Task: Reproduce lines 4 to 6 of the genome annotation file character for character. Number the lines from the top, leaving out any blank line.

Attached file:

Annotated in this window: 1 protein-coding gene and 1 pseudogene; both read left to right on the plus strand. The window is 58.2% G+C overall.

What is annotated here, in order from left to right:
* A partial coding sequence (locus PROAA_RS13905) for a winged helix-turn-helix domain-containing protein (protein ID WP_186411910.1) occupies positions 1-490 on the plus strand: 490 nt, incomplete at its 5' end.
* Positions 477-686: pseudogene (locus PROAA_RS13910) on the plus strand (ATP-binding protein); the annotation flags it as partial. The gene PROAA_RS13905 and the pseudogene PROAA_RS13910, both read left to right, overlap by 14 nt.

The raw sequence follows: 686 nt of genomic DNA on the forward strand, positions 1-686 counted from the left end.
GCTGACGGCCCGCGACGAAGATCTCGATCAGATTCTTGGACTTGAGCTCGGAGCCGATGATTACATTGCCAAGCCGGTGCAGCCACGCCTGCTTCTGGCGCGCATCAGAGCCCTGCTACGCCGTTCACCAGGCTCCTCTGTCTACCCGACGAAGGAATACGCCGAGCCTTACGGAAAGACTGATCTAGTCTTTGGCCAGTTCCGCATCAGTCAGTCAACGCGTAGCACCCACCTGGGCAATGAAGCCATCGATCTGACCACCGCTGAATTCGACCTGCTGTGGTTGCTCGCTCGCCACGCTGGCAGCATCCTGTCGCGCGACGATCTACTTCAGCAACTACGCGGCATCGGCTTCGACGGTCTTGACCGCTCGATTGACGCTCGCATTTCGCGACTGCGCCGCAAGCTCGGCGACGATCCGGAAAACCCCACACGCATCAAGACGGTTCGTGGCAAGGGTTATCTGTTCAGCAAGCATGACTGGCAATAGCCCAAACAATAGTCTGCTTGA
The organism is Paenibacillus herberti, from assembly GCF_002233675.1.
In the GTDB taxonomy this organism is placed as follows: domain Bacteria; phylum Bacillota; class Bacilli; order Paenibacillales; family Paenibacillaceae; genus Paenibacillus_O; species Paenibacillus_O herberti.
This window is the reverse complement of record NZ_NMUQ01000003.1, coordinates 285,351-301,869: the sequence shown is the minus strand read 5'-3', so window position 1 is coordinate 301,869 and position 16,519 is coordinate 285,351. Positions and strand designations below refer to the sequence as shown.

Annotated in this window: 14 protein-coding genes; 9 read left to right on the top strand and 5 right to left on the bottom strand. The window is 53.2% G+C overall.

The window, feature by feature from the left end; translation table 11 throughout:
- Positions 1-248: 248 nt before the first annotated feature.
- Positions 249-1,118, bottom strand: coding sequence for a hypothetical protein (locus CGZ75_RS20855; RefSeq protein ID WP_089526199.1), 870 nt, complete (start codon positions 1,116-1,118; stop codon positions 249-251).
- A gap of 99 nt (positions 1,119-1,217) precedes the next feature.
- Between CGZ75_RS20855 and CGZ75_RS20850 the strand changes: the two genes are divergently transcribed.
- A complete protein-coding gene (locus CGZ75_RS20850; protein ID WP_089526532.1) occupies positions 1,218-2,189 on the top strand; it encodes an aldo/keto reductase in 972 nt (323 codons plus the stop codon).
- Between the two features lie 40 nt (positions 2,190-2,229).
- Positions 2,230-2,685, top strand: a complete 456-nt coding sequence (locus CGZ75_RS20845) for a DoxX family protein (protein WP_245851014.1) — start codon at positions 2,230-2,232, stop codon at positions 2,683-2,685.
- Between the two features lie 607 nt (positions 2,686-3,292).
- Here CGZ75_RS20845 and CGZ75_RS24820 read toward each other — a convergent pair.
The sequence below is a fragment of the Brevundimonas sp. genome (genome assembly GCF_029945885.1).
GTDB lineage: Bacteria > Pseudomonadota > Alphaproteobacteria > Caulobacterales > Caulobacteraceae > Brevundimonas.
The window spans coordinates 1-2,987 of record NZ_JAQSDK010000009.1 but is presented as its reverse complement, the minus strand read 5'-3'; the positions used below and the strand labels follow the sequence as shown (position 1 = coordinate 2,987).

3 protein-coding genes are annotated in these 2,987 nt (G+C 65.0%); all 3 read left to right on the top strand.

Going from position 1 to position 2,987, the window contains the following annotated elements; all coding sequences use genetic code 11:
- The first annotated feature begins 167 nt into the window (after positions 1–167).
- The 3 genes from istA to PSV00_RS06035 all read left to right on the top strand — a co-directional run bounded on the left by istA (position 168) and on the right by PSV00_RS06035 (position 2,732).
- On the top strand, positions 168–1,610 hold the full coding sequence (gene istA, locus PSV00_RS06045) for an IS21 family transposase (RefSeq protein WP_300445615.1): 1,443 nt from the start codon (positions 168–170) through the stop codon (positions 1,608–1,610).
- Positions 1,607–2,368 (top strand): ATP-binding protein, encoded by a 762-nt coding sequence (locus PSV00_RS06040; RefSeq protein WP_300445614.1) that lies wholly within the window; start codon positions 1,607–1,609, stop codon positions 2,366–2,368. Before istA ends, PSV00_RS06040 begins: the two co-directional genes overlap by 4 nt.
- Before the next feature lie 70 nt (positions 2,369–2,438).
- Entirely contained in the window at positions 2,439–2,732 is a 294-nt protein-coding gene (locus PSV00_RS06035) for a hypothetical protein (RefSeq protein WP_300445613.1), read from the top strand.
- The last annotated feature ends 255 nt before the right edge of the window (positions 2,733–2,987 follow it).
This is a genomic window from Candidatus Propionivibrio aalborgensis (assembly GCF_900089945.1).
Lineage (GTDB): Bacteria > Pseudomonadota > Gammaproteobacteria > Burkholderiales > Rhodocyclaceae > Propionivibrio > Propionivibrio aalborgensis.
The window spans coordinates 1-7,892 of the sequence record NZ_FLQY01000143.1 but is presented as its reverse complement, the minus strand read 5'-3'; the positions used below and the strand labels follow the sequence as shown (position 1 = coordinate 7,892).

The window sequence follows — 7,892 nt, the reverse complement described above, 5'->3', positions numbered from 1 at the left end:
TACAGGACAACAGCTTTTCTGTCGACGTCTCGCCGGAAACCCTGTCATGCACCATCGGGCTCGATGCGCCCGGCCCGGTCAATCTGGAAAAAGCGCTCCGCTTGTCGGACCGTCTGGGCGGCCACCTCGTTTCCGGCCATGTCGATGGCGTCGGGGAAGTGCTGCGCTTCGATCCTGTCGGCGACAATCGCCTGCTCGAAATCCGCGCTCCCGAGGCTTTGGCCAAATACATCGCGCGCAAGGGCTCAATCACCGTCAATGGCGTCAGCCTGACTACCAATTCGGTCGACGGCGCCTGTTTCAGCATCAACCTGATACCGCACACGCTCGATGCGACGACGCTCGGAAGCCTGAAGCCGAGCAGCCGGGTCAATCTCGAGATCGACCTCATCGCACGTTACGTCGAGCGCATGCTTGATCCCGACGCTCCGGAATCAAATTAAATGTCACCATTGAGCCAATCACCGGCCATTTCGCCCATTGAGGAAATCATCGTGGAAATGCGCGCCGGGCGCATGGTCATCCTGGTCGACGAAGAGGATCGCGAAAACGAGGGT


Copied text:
* Positions 477-686: pseudogene (locus PROAA_RS13910) on the plus strand (ATP-binding protein); the annotation flags it as partial. The gene PROAA_RS13905 and the pseudogene PROAA_RS13910, both read left to right, overlap by 14 nt.

The raw sequence follows: 686 nt of genomic DNA on the forward strand, positions 1-686 counted from the left end.
GCTGACGGCCCGCGACGAAGATCTCGATCAGATTCTTGGACTTGAGCTCGGAGCCGATGATTACATTGCCAAGCCGGTGCAGCCACGCCTGCTTCTGGCGCGCATCAGAGCCCTGCTACGCCGTTCACCAGGCTCCTCTGTCTACCCGACGAAGGAATACGCCGAGCCTTACGGAAAGACTGATCTAGTCTTTGGCCAGTTCCGCATCAGTCAGTCAACGCGTAGCACCCACCTGGGCAATGAAGCCATCGATCTGACCACCGCTGAATTCGACCTGCTGTGGTTGCTCGCTCGCCACGCTGGCAGCATCCTGTCGCGCGACGATCTACTTCAGCAACTACGCGGCATCGGCTTCGACGGTCTTGACCGCTCGATTGACGCTCGCATTTCGCGACTGCGCCGCAAGCTCGGCGACGATCCGGAAAACCCCACACGCATCAAGACGGTTCGTGGCAAGGGTTATCTGTTCAGCAAGCATGACTGGCAATAGCCCAAACAATAGTCTGCTTGA